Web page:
•  Lathe: There are quite a few tools used when making a duck call. the most important one of those, being a lathe. Some people use mini lathes, such as the Jet Mini lathe. Others use larger lathes, metal lathes, and bigger companies use CNC lathes to quickly duplicate calls.
    photo 1

    Simple Turning Shop

  • Wood Tools: Wood tools come in a variety of shapes and sizes. Wood tools can be very inexpensive or
    Basic turning tools

    Basic turning tools

    range into the 100’s of dollars. When making duck calls, it is important to have both large and small tools. While larger tools can be used for making your blank round and basic shaping, finer tools work better for smaller details such as lanyard notches.




  • Mandrel: A mandrel is a very important tool as well. This is what the blank is held on by, while turning the call. The blank is drilled with a (usually) a 5/8″ hole. The blank then slides onto the mandrel to beexpanding-mandrelsheld in place. The mandrel is attached to the head stock on the lathe. The main two types of mandrels are a pin-lock mandrel and an expanding mandrel. A pin-lock mandrel can be made fairly simply. It is essentially a piece of steel red, in a 5/8″ diameter, with a small notch cut out. A small pin is set in the notch, which “locks” the blank in place. And expanding mandrel uses a set screw, which when turned in, pushes “fingers” outwards and against the inside of the hole in the blank. Both have their advantages and disadvantages but both will work for making calls.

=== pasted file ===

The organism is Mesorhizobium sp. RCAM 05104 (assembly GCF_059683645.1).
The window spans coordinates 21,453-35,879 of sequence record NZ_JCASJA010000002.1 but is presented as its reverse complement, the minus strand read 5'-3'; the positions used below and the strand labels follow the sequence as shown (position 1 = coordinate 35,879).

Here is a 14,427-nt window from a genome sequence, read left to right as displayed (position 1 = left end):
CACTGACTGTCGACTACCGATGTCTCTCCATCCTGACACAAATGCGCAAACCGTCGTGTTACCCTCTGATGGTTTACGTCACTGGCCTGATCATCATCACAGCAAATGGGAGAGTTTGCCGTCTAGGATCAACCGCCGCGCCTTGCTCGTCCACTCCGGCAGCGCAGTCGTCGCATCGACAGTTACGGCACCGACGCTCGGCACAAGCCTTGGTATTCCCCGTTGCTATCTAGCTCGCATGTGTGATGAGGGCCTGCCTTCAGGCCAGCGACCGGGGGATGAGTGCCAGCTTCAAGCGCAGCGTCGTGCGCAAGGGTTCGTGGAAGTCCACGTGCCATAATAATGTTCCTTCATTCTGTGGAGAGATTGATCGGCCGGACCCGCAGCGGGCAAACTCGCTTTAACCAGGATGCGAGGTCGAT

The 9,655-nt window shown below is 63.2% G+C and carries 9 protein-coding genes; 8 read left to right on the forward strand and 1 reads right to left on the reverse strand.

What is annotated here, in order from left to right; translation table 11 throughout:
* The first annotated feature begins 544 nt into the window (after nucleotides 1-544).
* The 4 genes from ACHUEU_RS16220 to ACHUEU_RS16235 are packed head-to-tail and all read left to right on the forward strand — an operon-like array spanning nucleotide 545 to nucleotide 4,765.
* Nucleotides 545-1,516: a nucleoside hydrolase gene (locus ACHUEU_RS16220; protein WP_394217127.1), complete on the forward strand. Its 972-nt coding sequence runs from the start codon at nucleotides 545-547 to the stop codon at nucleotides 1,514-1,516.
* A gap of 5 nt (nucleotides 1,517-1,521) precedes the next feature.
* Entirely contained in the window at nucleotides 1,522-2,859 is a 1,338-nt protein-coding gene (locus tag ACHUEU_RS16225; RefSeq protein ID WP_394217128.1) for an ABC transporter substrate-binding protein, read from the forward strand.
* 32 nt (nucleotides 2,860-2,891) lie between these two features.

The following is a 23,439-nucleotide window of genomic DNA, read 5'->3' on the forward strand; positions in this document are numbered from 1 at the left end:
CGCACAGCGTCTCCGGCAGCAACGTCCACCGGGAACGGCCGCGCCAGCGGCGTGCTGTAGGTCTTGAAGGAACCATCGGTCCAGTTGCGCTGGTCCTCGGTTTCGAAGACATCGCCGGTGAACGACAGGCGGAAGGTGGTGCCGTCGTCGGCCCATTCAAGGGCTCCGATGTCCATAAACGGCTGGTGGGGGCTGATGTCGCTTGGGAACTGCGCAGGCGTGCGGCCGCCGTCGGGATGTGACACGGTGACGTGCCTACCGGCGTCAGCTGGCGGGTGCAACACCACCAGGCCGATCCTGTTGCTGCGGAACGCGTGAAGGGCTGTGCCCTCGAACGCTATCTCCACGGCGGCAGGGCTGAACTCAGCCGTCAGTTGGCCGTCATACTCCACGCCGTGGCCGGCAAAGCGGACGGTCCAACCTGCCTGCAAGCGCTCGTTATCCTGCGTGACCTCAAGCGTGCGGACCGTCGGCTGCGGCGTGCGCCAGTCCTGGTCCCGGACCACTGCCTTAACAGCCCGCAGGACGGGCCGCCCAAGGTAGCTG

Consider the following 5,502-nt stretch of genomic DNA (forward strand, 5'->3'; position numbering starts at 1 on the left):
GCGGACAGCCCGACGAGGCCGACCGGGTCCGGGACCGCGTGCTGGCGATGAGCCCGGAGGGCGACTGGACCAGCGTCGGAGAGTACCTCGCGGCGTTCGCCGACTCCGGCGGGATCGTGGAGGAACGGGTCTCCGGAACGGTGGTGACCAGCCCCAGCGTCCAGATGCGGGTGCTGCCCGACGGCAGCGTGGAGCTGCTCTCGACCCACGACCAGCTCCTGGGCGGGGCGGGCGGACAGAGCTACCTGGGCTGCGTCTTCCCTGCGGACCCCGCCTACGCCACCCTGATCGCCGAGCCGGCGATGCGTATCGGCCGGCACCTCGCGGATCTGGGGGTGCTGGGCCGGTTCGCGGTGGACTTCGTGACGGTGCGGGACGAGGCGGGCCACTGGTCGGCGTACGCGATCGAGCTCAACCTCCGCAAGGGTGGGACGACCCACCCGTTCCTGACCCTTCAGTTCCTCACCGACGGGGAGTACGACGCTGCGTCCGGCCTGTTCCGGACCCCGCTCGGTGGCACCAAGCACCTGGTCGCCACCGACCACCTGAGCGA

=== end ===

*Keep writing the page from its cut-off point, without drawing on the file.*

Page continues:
• Collet Chuck: A collet chuck is a great tool. It is basically a small cylindrical piece of steel, that is slipped over your insert, then a larger piece of steel tightens around that to hold the part in place.
  • Tail stock Drill Chuck: Tailstock drill chucks are used for drilling inserts and can also be used for drilling the hole in your barrels when the barrel is held with a 4 jaw chuck or similar method.
  • Call Jig: If you plan on making your own inserts, you will need a call jig. A jig is used for cutting the cork notch and the toneboard shape of an insert. These can be custom made for a unique sound or you can purchase a public jig, which will allow you to make your own insert without the hassle of designing your own. A good supplier of public jigs is Pintail Waterfowl
  •  Other Tools: There are a number of other tools you will need. Sandpaper in lots of grits, basic safety gear (safety glasses or shield, dust mask), a drill press for drilling blanks, a band saw for cutting toneboards on a jig, rasp files, a caliper for measuring thicknesses, and many more that you will come across as you delve into call making.
  • Finishing: If working with wood, you will want to experiment with various finishes. Most common ones include CA Glue and polyurethane.  A lot of older call makers choose to only lightly finish the wood using things like linseed oil or bees wax. You may also want various waxes (automotive work fine) for polishing to a shine after final sanding. Some people use a jewelers torch for flame polishing acrylic calls, but the same result can be achieved by working your way up through grits of sanding.
Collet Chuck

Collet Chuck


Toneboard jig

Click Here to see the materials needed to make a call